Context: Denosumab is a potent anti-resorptive agent that reduces bone turnover, increases BMD and reduces fracture risk (1). It is used in increasingly frequency for the treatment of osteoporosis due to its ease of administration. In the past decade, osteonecrosis of the jaw and atypical femoral fractures have emerged as potential rare complications of denosumab therapy, initially seen with bisphosphonate therapy. More recently, numerous case reports are describing a phenomenon of multiple rebound vertebral fractures (RVF) following discontinuation of denosumab. Once denosumab is withdrawn, there is a rapid decrease in BMD and a transient increase in bone turnover markers to levels exceeding pre-treatment baselines (2, 3). The clinical consequences of the denosumab discontinuation are not well established although there have been numerous cases studies describing multiple RVF following discontinuation of denosumab.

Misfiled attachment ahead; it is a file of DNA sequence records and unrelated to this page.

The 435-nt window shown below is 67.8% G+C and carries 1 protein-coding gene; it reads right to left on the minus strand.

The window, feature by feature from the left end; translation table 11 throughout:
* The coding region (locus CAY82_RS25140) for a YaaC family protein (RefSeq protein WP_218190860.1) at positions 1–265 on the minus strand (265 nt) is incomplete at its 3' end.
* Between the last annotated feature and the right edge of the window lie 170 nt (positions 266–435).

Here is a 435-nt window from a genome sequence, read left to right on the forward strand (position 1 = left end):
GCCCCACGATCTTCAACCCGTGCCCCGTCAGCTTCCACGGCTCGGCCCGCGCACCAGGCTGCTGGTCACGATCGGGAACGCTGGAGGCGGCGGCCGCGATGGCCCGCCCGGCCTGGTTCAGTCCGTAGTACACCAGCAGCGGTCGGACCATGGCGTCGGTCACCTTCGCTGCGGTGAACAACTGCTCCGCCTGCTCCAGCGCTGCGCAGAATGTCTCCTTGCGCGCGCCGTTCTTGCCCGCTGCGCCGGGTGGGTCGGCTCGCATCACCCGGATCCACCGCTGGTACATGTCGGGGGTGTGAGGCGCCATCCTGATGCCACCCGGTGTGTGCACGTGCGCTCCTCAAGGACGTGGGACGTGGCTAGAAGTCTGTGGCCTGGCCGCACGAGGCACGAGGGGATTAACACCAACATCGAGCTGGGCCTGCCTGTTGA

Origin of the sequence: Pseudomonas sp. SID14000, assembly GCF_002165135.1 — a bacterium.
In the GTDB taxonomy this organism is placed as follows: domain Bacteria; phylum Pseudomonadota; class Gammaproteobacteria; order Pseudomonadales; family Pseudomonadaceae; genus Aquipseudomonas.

Case Description: We report a case of multiple vertebral fracture following cessation of denosumab in a 63 year old female who was initiated on denosumab for established osteoporosis. A comprehensive biochemical and radiological examinations excluded other causes other than osteoporosis. She had received a total of three denosumab injections. Eleven months after self-ceasing denosumab, this patient presented with five spontaneous vertebral fractures in T8, T9, T11, T12 and L1. Three months later she suffered three further fragility fractures of T10, rib and sternum. She is now treated with monthly risedronate and has not fractured since starting this.
Conclusions: Studies are urgently required to define the 1) underlying pathophysiology of RVFs, 2) predictive criteria for patients at increased risk of RVFs and 3) optimal treatment regimen for patients affected by RVFs